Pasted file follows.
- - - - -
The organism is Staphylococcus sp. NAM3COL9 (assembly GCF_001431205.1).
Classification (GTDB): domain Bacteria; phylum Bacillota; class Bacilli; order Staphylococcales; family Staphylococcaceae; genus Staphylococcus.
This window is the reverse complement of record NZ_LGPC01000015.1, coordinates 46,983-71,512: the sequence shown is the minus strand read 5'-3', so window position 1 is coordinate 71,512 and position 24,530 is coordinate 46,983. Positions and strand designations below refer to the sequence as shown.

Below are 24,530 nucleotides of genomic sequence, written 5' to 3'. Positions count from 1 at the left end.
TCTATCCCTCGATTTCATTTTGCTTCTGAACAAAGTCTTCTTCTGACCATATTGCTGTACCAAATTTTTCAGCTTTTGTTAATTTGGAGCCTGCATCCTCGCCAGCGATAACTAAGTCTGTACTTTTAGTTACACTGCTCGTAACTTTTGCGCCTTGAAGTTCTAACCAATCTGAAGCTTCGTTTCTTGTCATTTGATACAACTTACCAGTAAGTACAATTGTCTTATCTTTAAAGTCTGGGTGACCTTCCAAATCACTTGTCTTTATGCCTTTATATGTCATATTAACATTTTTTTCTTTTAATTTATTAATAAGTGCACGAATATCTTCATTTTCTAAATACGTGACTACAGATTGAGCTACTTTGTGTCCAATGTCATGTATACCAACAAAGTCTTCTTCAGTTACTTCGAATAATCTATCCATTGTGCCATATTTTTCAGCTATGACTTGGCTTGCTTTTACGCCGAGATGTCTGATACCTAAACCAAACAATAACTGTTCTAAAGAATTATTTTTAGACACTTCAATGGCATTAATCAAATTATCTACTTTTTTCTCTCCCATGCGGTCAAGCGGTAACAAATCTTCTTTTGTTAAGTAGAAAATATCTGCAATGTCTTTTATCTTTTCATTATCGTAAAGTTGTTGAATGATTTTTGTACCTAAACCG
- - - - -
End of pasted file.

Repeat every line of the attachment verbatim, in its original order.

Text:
The organism is Staphylococcus sp. NAM3COL9 (assembly GCF_001431205.1).
Classification (GTDB): domain Bacteria; phylum Bacillota; class Bacilli; order Staphylococcales; family Staphylococcaceae; genus Staphylococcus.
This window is the reverse complement of record NZ_LGPC01000015.1, coordinates 46,983-71,512: the sequence shown is the minus strand read 5'-3', so window position 1 is coordinate 71,512 and position 24,530 is coordinate 46,983. Positions and strand designations below refer to the sequence as shown.

Below are 24,530 nucleotides of genomic sequence, written 5' to 3'. Positions count from 1 at the left end.
TCTATCCCTCGATTTCATTTTGCTTCTGAACAAAGTCTTCTTCTGACCATATTGCTGTACCAAATTTTTCAGCTTTTGTTAATTTGGAGCCTGCATCCTCGCCAGCGATAACTAAGTCTGTACTTTTAGTTACACTGCTCGTAACTTTTGCGCCTTGAAGTTCTAACCAATCTGAAGCTTCGTTTCTTGTCATTTGATACAACTTACCAGTAAGTACAATTGTCTTATCTTTAAAGTCTGGGTGACCTTCCAAATCACTTGTCTTTATGCCTTTATATGTCATATTAACATTTTTTTCTTTTAATTTATTAATAAGTGCACGAATATCTTCATTTTCTAAATACGTGACTACAGATTGAGCTACTTTGTGTCCAATGTCATGTATACCAACAAAGTCTTCTTCAGTTACTTCGAATAATCTATCCATTGTGCCATATTTTTCAGCTATGACTTGGCTTGCTTTTACGCCGAGATGTCTGATACCTAAACCAAACAATAACTGTTCTAAAGAATTATTTTTAGACACTTCAATGGCATTAATCAAATTATCTACTTTTTTCTCTCCCATGCGGTCAAGCGGTAACAAATCTTCTTTTGTTAAGTAGAAAATATCTGCAATGTCTTTTATCTTTTCATTATCGTAAAGTTGTTGAATGATTTTTGTACCTAAACCG